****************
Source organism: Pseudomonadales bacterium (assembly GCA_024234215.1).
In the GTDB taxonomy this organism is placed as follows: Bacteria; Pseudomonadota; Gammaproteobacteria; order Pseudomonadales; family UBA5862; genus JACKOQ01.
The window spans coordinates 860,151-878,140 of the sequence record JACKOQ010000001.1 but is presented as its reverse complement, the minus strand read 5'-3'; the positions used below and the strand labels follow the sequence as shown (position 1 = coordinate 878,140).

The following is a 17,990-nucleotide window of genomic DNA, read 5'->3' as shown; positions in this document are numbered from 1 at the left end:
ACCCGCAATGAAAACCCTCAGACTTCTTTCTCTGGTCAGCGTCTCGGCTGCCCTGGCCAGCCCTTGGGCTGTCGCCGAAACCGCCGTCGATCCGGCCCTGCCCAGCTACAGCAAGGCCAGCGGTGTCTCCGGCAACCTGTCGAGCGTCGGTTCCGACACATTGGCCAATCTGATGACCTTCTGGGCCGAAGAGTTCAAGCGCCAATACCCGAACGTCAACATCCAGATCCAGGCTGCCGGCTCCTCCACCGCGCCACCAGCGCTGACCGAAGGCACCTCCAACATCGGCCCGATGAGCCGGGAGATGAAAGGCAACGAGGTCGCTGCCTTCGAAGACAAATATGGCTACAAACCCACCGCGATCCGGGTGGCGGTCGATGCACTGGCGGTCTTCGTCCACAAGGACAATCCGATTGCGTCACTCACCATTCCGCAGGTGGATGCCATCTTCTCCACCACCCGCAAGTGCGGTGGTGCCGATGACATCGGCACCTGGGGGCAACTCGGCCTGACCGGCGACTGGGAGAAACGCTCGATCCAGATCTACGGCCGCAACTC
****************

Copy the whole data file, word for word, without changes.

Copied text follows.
Source organism: Pseudomonadales bacterium (assembly GCA_024234215.1).
In the GTDB taxonomy this organism is placed as follows: Bacteria; Pseudomonadota; Gammaproteobacteria; order Pseudomonadales; family UBA5862; genus JACKOQ01.
The window spans coordinates 860,151-878,140 of the sequence record JACKOQ010000001.1 but is presented as its reverse complement, the minus strand read 5'-3'; the positions used below and the strand labels follow the sequence as shown (position 1 = coordinate 878,140).

The following is a 17,990-nucleotide window of genomic DNA, read 5'->3' as shown; positions in this document are numbered from 1 at the left end:
ACCCGCAATGAAAACCCTCAGACTTCTTTCTCTGGTCAGCGTCTCGGCTGCCCTGGCCAGCCCTTGGGCTGTCGCCGAAACCGCCGTCGATCCGGCCCTGCCCAGCTACAGCAAGGCCAGCGGTGTCTCCGGCAACCTGTCGAGCGTCGGTTCCGACACATTGGCCAATCTGATGACCTTCTGGGCCGAAGAGTTCAAGCGCCAATACCCGAACGTCAACATCCAGATCCAGGCTGCCGGCTCCTCCACCGCGCCACCAGCGCTGACCGAAGGCACCTCCAACATCGGCCCGATGAGCCGGGAGATGAAAGGCAACGAGGTCGCTGCCTTCGAAGACAAATATGGCTACAAACCCACCGCGATCCGGGTGGCGGTCGATGCACTGGCGGTCTTCGTCCACAAGGACAATCCGATTGCGTCACTCACCATTCCGCAGGTGGATGCCATCTTCTCCACCACCCGCAAGTGCGGTGGTGCCGATGACATCGGCACCTGGGGGCAACTCGGCCTGACCGGCGACTGGGAGAAACGCTCGATCCAGATCTACGGCCGCAACTC